Human rights organizations call for Turkish gov’t to relaunch settlement process

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Five non-governmental organizations have examined operations carried out by the Turkish security force members in order to eliminate Kurdistan Workers’ Party (PKK) terrorists in the Lice district of Diyarbakır and announced a report on Thursday calling for the Turkish government to relaunch the settlement process to end violence in Turkey’s Southeast.

The report was prepared by the Diyarbakır Bar Association, Human Rights Association (İHD), Human Rights Foundation of Turkey (TİHV), the Association for Human Rights and Solidarity for the Oppressed (Mazlum-Der) and Diyarbakır Chamber of Medicine.

It was reminded in the report that 7,500 security force members attended the operation that was started after a curfew was imposed on Lice.

Pointing that most of the locals were forced to leave their houses during the operation, the report said, “We call the [Justice and Development Party (AK Party)] government to turn back from its policy about the Kurdish issue, which is far from finding a solution to it. We call for the two sides [government and PKK] to form a dialogue and negotiate, in other words, to relaunch the settlement process.”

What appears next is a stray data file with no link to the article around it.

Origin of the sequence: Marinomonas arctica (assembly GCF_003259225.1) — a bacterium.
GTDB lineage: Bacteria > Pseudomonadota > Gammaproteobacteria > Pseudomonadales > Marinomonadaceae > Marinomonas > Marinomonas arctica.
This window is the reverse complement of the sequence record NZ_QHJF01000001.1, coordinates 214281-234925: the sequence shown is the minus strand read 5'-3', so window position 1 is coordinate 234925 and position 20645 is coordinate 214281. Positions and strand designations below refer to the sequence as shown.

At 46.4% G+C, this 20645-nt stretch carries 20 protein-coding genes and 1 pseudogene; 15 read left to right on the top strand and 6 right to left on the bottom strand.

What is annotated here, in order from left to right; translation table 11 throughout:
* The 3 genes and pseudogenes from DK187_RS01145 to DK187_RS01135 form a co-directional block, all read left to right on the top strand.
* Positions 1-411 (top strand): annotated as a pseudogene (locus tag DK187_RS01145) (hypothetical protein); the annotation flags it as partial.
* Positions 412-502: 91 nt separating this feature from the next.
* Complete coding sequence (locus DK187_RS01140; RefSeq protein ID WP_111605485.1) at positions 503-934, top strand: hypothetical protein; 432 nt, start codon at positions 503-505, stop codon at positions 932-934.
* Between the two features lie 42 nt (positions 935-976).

The PKK is designated as a “terrorist organization” by the United States (US) and the European Union (EU), as well as Turkey. There have been repeated clashes between security forces and PKK members since a cease-fire between the government and the PKK’s jailed leader, Abdullah Öcalan, collapsed in July of last year.

Since the settlement process launched by the AK Party government in 2012 with the PKK to end the country’s long-standing Kurdish problem ended in July, nearly 200,000 locals in the Southeast have been forced to leave their homes due to fighting and curfews.

The authorities have been imposing curfews in towns and districts to flush PKK militants from urban areas in Turkey’s mostly Kurdish Southeast since then.

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